I’ve just come back from Germany and posted on my facebook page about my general excitement to be in one of the most vibrant city breaks being Berlin, known for its art scene, nightlife and modern architecture. Little did I know what I would later on encounter, whilst doing what I always love to experience during city breaks – the nightlife!
Berlin was a weekend like no other. A ridiculous number of famous and historical artefacts I constantly stumbled over, seeing Bryson Tiller live, and digging deeper into my ever-growing wanderlust.
It was our last night in Berlin and despite an early morning flight, a celebratory last night out was due. Through recommendations from friends, we headed to Avenue nightclub. It had a very classy and cosmopolitan feel, with dimmed lighting and a gold and black colour theme throughout. It’s a shame that my ID and a simple bag check weren’t the only things required when entering the club.
Whilst walking up to the entrance of Avenue, my friends and I noticed an oddly strange queue order; people were stood in a semi circle and random pairs and groups would occasionally be let in. I initially thought it was a ‘one in, one out’ situation, so patiently waited, until a pair of girls beside us told us that they’d been standing for over 30 minutes, and that security are judging people based on what they wear.
Fair enough, a dress code is a dress code. Not that we searched this up prior to coming. However, the biggest shock came when the hipster-style dressed bouncer approached my friends and I, confirmed it was three of us females going in, then asked us to unzip our coats to reveal our revealing tops beneath. I was so perplexed by such a question that I didn’t even follow the deranged request.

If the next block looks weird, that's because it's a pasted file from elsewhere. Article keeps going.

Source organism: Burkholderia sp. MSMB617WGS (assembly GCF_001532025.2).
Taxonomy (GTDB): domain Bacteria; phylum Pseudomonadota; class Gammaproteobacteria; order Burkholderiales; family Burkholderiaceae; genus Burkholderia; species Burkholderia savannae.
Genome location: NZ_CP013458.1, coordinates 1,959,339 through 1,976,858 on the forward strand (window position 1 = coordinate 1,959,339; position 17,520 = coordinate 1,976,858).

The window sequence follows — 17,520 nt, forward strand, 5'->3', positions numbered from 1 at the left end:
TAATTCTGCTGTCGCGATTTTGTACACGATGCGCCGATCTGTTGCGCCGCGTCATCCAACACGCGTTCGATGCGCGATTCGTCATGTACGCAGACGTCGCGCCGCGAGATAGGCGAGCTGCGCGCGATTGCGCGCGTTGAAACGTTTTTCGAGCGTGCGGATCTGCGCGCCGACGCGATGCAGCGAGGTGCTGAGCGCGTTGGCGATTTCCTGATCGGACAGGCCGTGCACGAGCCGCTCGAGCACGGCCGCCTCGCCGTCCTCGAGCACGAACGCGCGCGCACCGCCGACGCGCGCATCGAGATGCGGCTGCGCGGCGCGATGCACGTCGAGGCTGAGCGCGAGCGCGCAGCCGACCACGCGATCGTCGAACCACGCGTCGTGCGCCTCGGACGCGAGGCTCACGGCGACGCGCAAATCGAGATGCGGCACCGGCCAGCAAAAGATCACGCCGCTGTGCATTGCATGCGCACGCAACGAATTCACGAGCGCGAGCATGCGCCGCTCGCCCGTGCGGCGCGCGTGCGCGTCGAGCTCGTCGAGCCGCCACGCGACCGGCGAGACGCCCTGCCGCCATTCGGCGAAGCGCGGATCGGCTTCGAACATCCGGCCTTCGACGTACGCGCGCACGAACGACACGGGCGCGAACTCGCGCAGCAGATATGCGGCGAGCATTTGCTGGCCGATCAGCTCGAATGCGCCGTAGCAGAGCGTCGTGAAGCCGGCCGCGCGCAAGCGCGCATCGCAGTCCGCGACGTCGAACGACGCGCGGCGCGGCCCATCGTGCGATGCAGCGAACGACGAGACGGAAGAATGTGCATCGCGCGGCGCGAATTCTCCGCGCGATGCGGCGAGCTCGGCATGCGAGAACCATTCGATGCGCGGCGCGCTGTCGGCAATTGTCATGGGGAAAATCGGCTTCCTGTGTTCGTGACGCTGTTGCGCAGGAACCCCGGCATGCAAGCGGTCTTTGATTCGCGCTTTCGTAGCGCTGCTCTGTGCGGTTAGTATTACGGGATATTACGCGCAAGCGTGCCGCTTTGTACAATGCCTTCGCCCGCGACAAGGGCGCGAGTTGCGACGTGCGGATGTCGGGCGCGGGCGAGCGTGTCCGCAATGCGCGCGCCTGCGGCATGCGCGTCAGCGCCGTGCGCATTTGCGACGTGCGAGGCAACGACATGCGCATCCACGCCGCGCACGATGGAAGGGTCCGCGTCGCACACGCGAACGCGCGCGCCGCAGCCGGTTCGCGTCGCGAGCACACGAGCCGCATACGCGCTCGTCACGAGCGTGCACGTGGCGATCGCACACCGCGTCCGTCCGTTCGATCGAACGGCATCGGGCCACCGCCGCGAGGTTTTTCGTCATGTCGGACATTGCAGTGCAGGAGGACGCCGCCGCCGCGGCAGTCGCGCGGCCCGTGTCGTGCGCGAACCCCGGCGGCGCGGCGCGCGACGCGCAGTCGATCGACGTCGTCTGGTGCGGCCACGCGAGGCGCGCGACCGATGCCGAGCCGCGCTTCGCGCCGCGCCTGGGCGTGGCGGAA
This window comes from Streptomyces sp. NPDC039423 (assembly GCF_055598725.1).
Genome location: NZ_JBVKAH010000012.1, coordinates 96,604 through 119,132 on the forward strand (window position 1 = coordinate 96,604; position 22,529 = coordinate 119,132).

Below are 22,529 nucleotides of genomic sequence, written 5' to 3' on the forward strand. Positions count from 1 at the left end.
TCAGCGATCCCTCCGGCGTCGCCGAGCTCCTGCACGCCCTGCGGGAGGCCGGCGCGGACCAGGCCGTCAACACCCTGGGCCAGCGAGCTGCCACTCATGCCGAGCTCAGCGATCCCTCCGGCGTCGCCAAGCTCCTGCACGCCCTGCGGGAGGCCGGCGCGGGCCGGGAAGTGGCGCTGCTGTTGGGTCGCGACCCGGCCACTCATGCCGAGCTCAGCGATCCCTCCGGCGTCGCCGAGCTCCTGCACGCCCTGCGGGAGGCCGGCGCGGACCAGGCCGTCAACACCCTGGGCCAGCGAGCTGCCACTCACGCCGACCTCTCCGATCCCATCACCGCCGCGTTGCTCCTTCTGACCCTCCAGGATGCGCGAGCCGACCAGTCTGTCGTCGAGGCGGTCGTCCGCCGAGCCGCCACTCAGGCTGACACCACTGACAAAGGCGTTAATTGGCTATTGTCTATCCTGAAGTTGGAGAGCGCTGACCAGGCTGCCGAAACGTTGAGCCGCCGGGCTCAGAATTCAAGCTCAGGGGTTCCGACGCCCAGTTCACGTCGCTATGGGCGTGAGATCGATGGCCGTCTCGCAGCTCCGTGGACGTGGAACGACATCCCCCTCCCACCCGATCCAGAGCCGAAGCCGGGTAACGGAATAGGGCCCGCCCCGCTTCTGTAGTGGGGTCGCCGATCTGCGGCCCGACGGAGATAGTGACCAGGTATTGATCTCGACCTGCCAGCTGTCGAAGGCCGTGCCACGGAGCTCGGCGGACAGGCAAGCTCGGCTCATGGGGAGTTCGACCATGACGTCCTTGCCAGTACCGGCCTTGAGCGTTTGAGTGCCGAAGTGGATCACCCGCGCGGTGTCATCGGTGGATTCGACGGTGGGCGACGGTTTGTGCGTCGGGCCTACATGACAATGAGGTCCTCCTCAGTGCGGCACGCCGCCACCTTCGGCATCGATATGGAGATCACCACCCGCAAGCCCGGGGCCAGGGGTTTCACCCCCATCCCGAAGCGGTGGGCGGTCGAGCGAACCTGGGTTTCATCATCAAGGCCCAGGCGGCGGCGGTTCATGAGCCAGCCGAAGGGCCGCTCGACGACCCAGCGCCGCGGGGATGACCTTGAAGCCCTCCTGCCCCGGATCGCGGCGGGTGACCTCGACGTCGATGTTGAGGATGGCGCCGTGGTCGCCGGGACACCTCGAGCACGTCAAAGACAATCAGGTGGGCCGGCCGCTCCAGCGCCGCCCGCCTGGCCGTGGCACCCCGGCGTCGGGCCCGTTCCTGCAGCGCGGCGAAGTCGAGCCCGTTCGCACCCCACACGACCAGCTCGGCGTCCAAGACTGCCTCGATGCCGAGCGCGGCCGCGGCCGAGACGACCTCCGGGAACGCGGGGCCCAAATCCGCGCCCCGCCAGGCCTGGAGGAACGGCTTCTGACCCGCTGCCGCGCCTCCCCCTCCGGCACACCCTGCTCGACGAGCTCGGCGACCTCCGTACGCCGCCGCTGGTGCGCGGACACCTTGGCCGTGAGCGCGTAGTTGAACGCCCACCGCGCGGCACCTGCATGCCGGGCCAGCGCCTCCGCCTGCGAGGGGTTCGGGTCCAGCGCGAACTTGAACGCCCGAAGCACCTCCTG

We were let in, shrugged off the fact that we were blatantly objectified, and thoroughly enjoyed the night.
I spoke about this experience with friends that also visited Berlin, who didn’t directly experience this, but have been turned away from German clubs for a reason that they were unaware of.
“Maybe the club was full, or too expensive” one friend said.
I then did some online research and found stories about profilling being a big issue in Berlin. The Telegraph reported about Berlin’s most expensive and popular nightclub, Berghain, being one of the most difficult clubs to get into:
“(The head doorman) has a squad of formidable bouncers have an enigmatic entry policy that clubbers have been trying to crack for years. There are hundreds of forum posts online with advice ranging from the bizarre “look more gay” to the much more reasonable “don’t be too drunk in the line”, as well as an equal number of negative reviews from disappointed punters who claim that the mysterious door policy is xenophobic, sexist, racist and discriminatory in every way imaginable.“
Profiling, whether it’s sexist, racist, or discriminatory is wrong in every way, is completely immoral. This is not just a problem in Germany, but in several other parts of Europe (see articles below).
Despite this disappointing revelation, I did overall have a wonderful time in Berlin; there is so much deep rooted history that is recognised as soon as you enter parts of the city (or even a suburb), parts are quite similar to London, where I live, and is filled with multiculturalism and subcultures in itself.
Some photos from my awesome weekend in Berlin:
More articles on profiling in European clubs: